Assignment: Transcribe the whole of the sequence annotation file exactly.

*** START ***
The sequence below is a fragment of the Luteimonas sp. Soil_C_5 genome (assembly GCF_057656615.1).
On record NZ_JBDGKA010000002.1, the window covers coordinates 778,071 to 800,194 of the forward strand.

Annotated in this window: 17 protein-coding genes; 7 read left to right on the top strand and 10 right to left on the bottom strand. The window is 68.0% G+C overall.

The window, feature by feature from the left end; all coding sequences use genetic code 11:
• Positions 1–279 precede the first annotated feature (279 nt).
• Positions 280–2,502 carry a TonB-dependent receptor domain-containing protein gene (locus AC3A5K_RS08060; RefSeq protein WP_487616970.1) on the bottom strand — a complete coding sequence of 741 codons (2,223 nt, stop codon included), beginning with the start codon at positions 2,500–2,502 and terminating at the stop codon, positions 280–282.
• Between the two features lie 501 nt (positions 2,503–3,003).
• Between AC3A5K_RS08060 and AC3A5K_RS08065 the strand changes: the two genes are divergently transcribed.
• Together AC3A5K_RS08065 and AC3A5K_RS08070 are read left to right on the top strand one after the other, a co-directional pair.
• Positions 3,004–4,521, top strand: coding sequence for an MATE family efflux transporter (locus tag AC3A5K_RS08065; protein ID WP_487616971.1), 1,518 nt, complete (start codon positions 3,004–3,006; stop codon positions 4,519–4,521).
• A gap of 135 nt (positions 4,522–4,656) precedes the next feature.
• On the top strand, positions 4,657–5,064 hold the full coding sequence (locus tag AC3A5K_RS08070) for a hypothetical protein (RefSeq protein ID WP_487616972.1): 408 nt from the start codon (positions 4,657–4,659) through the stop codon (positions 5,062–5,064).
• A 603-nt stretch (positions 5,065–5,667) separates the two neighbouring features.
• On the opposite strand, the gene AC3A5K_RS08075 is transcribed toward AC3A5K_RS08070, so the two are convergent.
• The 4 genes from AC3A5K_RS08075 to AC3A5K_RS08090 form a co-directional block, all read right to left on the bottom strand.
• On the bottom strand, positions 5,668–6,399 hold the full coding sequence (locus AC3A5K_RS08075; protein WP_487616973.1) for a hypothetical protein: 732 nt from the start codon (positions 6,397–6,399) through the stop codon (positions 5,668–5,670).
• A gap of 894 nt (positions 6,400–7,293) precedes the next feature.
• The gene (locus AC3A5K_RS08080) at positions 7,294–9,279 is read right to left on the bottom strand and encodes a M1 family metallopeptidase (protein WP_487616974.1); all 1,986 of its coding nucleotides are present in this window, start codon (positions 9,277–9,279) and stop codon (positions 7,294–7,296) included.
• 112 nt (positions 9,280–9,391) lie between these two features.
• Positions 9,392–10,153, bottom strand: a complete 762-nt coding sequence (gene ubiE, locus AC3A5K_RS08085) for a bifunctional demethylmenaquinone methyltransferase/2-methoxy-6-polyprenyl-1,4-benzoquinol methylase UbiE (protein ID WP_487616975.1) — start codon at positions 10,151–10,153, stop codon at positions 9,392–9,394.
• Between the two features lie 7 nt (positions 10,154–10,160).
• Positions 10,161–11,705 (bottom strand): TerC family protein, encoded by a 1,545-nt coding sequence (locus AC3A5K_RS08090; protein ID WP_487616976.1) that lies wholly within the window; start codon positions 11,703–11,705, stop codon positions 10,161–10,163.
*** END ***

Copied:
The sequence below is a fragment of the Luteimonas sp. Soil_C_5 genome (assembly GCF_057656615.1).
On record NZ_JBDGKA010000002.1, the window covers coordinates 778,071 to 800,194 of the forward strand.

Annotated in this window: 17 protein-coding genes; 7 read left to right on the top strand and 10 right to left on the bottom strand. The window is 68.0% G+C overall.

The window, feature by feature from the left end; all coding sequences use genetic code 11:
• Positions 1–279 precede the first annotated feature (279 nt).
• Positions 280–2,502 carry a TonB-dependent receptor domain-containing protein gene (locus AC3A5K_RS08060; RefSeq protein WP_487616970.1) on the bottom strand — a complete coding sequence of 741 codons (2,223 nt, stop codon included), beginning with the start codon at positions 2,500–2,502 and terminating at the stop codon, positions 280–282.
• Between the two features lie 501 nt (positions 2,503–3,003).
• Between AC3A5K_RS08060 and AC3A5K_RS08065 the strand changes: the two genes are divergently transcribed.
• Together AC3A5K_RS08065 and AC3A5K_RS08070 are read left to right on the top strand one after the other, a co-directional pair.
• Positions 3,004–4,521, top strand: coding sequence for an MATE family efflux transporter (locus tag AC3A5K_RS08065; protein ID WP_487616971.1), 1,518 nt, complete (start codon positions 3,004–3,006; stop codon positions 4,519–4,521).
• A gap of 135 nt (positions 4,522–4,656) precedes the next feature.
• On the top strand, positions 4,657–5,064 hold the full coding sequence (locus tag AC3A5K_RS08070) for a hypothetical protein (RefSeq protein ID WP_487616972.1): 408 nt from the start codon (positions 4,657–4,659) through the stop codon (positions 5,062–5,064).
• A 603-nt stretch (positions 5,065–5,667) separates the two neighbouring features.
• On the opposite strand, the gene AC3A5K_RS08075 is transcribed toward AC3A5K_RS08070, so the two are convergent.
• The 4 genes from AC3A5K_RS08075 to AC3A5K_RS08090 form a co-directional block, all read right to left on the bottom strand.
• On the bottom strand, positions 5,668–6,399 hold the full coding sequence (locus AC3A5K_RS08075; protein WP_487616973.1) for a hypothetical protein: 732 nt from the start codon (positions 6,397–6,399) through the stop codon (positions 5,668–5,670).
• A gap of 894 nt (positions 6,400–7,293) precedes the next feature.
• The gene (locus AC3A5K_RS08080) at positions 7,294–9,279 is read right to left on the bottom strand and encodes a M1 family metallopeptidase (protein WP_487616974.1); all 1,986 of its coding nucleotides are present in this window, start codon (positions 9,277–9,279) and stop codon (positions 7,294–7,296) included.
• 112 nt (positions 9,280–9,391) lie between these two features.
• Positions 9,392–10,153, bottom strand: a complete 762-nt coding sequence (gene ubiE, locus AC3A5K_RS08085) for a bifunctional demethylmenaquinone methyltransferase/2-methoxy-6-polyprenyl-1,4-benzoquinol methylase UbiE (protein ID WP_487616975.1) — start codon at positions 10,151–10,153, stop codon at positions 9,392–9,394.
• Between the two features lie 7 nt (positions 10,154–10,160).
• Positions 10,161–11,705 (bottom strand): TerC family protein, encoded by a 1,545-nt coding sequence (locus AC3A5K_RS08090; protein ID WP_487616976.1) that lies wholly within the window; start codon positions 11,703–11,705, stop codon positions 10,161–10,163.